|Posted by dr. denny on March 26, 2015 at 3:20 PM|
Since the 1960’s the medical and healthcare communities have suggested ice for the relief of pain, prevention of swelling and for the “healing” of tweaked muscles and joints.
You may have also heard of the “R.I.C.E.”strategy for dealing with your sprains and pains: Rest. Ice. Compress. Elevate. You can find this suggestion repeated from Dr. Google, to clinics and gym rooms everywhere.
What if this common sage advice isn't in your best interests?
Why isn’t ice nice?
Ice dramatically slows the amount of blood flow to the injured tissue, which inhibits the amount of “good guys” whose job it is to clean up the injured area, lay down new tissue and make new blood vessels. Imagine calling 911, but not telling them where to go!
But what about inflammation? Contrary to popular opinion, inflammation isn’t always a bad thing when it comes to acute muscle and joint injuries. Inflammation signals cells to come to the injured tissue, facilitates transmission of fluids and sets the stage for growing of new blood vessels and tissue fibers.
At a glance, the effects of icing your tissues that have issues:
What Should I Do Instead?
“To live is to move. To move is to live.”
“Motion is Lotion!”
~Dr Denny Kolkebeck, DPT
Movement allows your lymphatic system to drain built up fluids, transport white-blood cells and decrease pressure at the injured site.
Movement also keeps local and global muscles “turned-on” and providing support to the injured area. Muscle activation provides dynamic support and also helps minimize pain. How? Your nerves deliver more information on activity to your brain then pain—surely you’ve cut yourself and noticed it only after you stopped what you were doing?
In fact, Dr. Ross Hauser has a better suggestion than R.I.C.E. for healing sports injuries. Say hello to M.E.A.T.! Move. Exercise. Analgesics. Therapy.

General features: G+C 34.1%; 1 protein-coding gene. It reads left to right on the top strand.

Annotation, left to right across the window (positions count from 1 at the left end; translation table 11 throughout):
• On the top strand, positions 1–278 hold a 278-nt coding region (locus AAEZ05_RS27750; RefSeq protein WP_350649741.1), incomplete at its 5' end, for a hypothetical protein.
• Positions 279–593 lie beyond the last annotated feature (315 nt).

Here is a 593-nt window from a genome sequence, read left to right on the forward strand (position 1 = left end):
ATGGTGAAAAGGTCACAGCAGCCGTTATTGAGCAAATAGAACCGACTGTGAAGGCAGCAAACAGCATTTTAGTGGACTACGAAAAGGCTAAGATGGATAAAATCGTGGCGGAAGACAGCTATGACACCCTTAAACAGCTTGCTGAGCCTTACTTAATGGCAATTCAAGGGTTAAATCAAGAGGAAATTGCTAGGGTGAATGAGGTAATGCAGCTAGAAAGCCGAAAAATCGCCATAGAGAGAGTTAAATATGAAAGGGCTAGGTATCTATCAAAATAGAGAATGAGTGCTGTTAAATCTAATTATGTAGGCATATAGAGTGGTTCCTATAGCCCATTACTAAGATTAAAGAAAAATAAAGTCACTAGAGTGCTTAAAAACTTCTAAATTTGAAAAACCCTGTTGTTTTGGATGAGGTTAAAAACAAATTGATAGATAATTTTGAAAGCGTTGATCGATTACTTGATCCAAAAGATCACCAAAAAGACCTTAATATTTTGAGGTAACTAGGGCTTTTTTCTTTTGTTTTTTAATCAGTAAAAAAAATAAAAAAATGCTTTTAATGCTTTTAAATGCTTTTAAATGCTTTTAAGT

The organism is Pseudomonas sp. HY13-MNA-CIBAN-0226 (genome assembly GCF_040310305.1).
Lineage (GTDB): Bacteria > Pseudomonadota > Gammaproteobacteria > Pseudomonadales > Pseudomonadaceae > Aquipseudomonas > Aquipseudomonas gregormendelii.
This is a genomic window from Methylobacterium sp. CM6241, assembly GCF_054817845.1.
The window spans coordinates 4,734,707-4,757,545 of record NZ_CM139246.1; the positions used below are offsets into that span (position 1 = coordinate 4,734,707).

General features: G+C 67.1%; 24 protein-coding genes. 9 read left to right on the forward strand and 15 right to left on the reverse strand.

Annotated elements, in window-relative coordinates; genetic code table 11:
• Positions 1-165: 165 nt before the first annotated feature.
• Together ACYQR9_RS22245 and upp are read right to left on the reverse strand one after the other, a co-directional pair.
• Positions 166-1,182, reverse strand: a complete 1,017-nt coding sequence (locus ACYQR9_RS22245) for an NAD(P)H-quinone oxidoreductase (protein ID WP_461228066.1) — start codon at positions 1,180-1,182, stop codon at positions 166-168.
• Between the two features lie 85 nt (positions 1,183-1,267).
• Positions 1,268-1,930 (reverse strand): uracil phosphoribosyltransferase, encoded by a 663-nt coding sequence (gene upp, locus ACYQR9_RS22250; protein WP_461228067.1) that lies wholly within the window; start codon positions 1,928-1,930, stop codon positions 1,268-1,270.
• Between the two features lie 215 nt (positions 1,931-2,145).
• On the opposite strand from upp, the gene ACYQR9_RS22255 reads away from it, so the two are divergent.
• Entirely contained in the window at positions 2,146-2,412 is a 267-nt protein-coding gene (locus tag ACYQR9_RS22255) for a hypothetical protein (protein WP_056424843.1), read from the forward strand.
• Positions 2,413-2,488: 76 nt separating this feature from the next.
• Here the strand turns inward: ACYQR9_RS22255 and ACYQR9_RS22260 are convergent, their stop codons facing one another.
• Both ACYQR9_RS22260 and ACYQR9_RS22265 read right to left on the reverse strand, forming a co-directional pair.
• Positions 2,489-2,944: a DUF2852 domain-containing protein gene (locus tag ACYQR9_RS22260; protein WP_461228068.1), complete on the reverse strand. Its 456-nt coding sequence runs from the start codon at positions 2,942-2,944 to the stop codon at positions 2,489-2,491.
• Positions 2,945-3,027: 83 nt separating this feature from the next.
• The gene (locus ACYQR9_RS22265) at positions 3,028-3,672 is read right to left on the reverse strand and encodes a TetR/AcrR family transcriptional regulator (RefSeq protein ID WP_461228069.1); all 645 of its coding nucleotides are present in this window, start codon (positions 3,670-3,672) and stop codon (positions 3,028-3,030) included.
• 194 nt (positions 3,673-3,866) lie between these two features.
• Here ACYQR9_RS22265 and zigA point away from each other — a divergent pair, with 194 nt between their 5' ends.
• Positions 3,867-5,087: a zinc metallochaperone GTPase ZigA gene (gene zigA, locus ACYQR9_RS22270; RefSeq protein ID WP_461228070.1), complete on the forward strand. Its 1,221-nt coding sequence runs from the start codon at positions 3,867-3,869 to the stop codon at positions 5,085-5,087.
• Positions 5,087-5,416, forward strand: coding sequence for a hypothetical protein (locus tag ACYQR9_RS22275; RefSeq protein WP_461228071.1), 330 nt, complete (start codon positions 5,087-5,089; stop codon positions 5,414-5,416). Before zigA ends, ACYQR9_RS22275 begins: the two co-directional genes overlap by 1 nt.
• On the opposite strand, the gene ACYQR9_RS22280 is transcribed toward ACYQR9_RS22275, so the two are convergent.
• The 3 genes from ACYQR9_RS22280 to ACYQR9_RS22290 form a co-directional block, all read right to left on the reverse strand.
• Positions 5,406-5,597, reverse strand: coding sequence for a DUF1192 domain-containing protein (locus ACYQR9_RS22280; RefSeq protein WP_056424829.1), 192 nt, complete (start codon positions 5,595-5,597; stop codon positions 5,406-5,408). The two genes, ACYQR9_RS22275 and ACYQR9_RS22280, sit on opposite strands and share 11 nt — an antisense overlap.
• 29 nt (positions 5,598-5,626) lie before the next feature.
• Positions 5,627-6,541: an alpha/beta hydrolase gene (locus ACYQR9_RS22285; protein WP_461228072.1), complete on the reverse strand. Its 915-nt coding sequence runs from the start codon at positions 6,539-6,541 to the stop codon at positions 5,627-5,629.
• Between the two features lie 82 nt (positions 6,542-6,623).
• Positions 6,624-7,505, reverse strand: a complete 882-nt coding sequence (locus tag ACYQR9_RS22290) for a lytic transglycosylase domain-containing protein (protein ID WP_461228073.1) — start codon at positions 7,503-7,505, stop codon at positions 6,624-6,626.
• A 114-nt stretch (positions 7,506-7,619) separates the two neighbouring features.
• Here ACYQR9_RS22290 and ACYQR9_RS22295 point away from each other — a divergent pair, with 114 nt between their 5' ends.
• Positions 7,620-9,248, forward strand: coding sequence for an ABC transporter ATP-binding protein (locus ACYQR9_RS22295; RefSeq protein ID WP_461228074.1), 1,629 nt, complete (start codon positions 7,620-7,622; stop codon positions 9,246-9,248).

Movement and Exercise go hand-in hand like peanut butter and jelly—the sum is greater than the parts. In fact the Academy College of Sports Medicine officially decreed: Exercise is Medicine!
Analgesics will reduce pain, which will allow you to move more—see above—without inhibiting the inflammatory cycle like anti-inflammatories and ice do.
Therapy can get to the underlying problems and imbalances that predisposed you to your tweak in the first place and get you doing exercises appropriate for your unique condition.
In a nutshell from Dr Hauser’s book:
So instead of icing and popping Vitamin I (ibuprofen), get yourself moving and exercising your tissues with issues; try over the counter or natural pain-relievers and consider a little physical therapy.
Feel free to reach out to Dr Denny Kolkebeck, DPT if you think you need a little physical therapy for your tweaks and pains.
His contact information is here.
Hauser, Ross A., and Marion A. Hauser. Prolo Your Sports Injuries Away!: Curing Sports Injuries and Enhancing Athletic Performance with Prolotherapy! Oak Park, IL: Beulah Land, 2001. Print.
Kolkebeck, Denny, 2014 “Scrape and Tape: How to use soft-tissue mobilization with tools and kinesiology taping techniques to accelerate your client’s goals.” Rehab Connections, Homer Glen, IL
“The Use of Crotherapy in Sports Injuries.” Sports Medicine 3 (1986), 398-414.
"What If I Told You Everything You Know Is Wrong?" Quickmeme. N.p., n.d. Web. 26 Mar. 2015.
Categories: Taking Care of Tweaks